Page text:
Throughout, Reynolds approaches the range of people and issues he encounters with warmth, candor and earnest support. Yet he also strikes a careful balance by never attacking — and thus not purposely alienating — the church he and his family remain a part of. When considering why he or anyone not wholly supported by the religion don’t just leave the fold in protest, Reynolds asserts, at least for him, that it’s better to stay and work to effect change from within.

Controversial former Mormon policies involving polygamy and second-class status for blacks — and how those views evolved — are also examined as examples of the church’s potential to adjust to the times. But is full fellowship for LGBTQ members a bridge too far for the notably conservative religion? (For now, that’s a yes — read on.)

Another vivid musical presence here with a Mormon upbringing is singer Tyler Glenn of the rock band Neon Trees, who came out as gay in 2014. Angered by the church’s retrograde LGBTQ decrees, he soon stopped identifying as Mormon, then went on to record the 2016 solo album “Excommunication” about his experiences with the church.

As recounted here via interviews and archival photos and clips, Glenn’s personal, religious and musical history, like that of Reynolds, neatly contextualizes the film’s larger themes.

Not surprisingly, when Reynolds enlisted fellow traveler Glenn to pool their talents and visibility — in a big, public, noisy way — to jump-start a dialogue between the Mormon Church and the LGBTQ community, Glenn was all in.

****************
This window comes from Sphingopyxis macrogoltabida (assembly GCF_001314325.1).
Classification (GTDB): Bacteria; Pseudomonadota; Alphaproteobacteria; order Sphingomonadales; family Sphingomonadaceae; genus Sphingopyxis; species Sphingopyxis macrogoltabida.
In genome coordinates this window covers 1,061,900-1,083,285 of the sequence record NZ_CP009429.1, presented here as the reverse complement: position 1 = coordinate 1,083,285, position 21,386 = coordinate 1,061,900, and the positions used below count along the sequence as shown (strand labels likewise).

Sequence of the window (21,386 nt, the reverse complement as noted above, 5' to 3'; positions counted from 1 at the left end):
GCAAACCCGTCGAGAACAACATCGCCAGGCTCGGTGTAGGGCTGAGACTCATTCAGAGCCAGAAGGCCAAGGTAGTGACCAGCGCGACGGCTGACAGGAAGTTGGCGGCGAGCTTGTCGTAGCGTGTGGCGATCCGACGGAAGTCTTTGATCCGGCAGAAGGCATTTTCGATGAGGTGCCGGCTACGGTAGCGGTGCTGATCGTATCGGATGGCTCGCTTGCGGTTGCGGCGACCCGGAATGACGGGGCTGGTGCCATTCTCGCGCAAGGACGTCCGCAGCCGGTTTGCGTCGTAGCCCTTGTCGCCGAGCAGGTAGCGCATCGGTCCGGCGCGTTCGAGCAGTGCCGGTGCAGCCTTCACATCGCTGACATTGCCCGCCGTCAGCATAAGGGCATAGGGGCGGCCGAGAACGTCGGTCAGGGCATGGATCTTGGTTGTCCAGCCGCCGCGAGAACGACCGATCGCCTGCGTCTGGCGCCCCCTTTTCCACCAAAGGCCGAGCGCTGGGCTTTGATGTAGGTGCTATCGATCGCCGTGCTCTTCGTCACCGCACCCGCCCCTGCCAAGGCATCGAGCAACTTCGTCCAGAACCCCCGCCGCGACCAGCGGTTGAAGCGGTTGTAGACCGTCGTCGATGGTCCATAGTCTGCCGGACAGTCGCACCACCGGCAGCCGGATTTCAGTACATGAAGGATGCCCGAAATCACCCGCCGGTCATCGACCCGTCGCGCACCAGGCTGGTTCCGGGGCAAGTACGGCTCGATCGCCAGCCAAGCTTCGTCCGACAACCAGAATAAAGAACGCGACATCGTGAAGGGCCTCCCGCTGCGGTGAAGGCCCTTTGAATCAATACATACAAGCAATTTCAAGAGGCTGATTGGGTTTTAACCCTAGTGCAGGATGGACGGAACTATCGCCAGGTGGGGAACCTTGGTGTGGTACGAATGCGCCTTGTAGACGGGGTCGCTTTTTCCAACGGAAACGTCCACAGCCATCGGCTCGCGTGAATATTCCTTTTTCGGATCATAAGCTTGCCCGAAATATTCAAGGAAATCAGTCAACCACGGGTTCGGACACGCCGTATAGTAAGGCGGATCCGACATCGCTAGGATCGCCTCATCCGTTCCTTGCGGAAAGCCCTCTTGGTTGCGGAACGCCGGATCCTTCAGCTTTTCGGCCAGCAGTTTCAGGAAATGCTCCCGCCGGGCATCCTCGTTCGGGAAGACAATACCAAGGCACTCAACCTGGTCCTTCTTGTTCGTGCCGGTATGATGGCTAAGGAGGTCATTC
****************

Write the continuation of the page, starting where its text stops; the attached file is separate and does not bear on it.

And that’s how LoveLoud, the groundbreaking August 2017 music and spoken-word festival (and LGBTQ-charity fundraiser), whose bumpy planning but triumphant execution is stirringly detailed here, came to be.

Still, it took a late-breaking endorsement by the Mormon Church to help surmount local wariness and fill the concert’s venue, a baseball stadium (capacity: 20,000) on the campus of Utah Valley University in Orem.

Unfortunately, post-LoveLoud, the church “doubled down” on its edict that being gay was inconsistent with Mormon doctrine, effectively closing a door that the LoveLoud crowd may have thought had finally cracked open. As Reynolds wryly notes here, “A determined Mormon is a scary thing.”

Argott vibrantly captures the highlights of LoveLoud in all its joyously musical and deeply emotional glory. The all-day concert (Dehlin dubs it “Mormon Woodstock”), which is slated to be an annual happening, is seen as an exhilarating mix of the famous and the everyday, younger and older, queer and straight, and Mormon and non-Mormon, as well as a tender tribute to those teens who lost their lives in a tragic struggle between sexuality and faith.

There’s plenty of great music on hand throughout the film as well including versions of Imagine Dragon hits such as “Believer” (the movie’s namesake), “Thunder” and “Radioactive” and Neon Trees’ buoyant tunes, “Everybody Talks” and “Animal.”



Not rated

Running time: 1 hour, 41 minutes

Playing: Starts Friday, Laemmle Playhouse 7, Pasadena; airs June 25 on HBO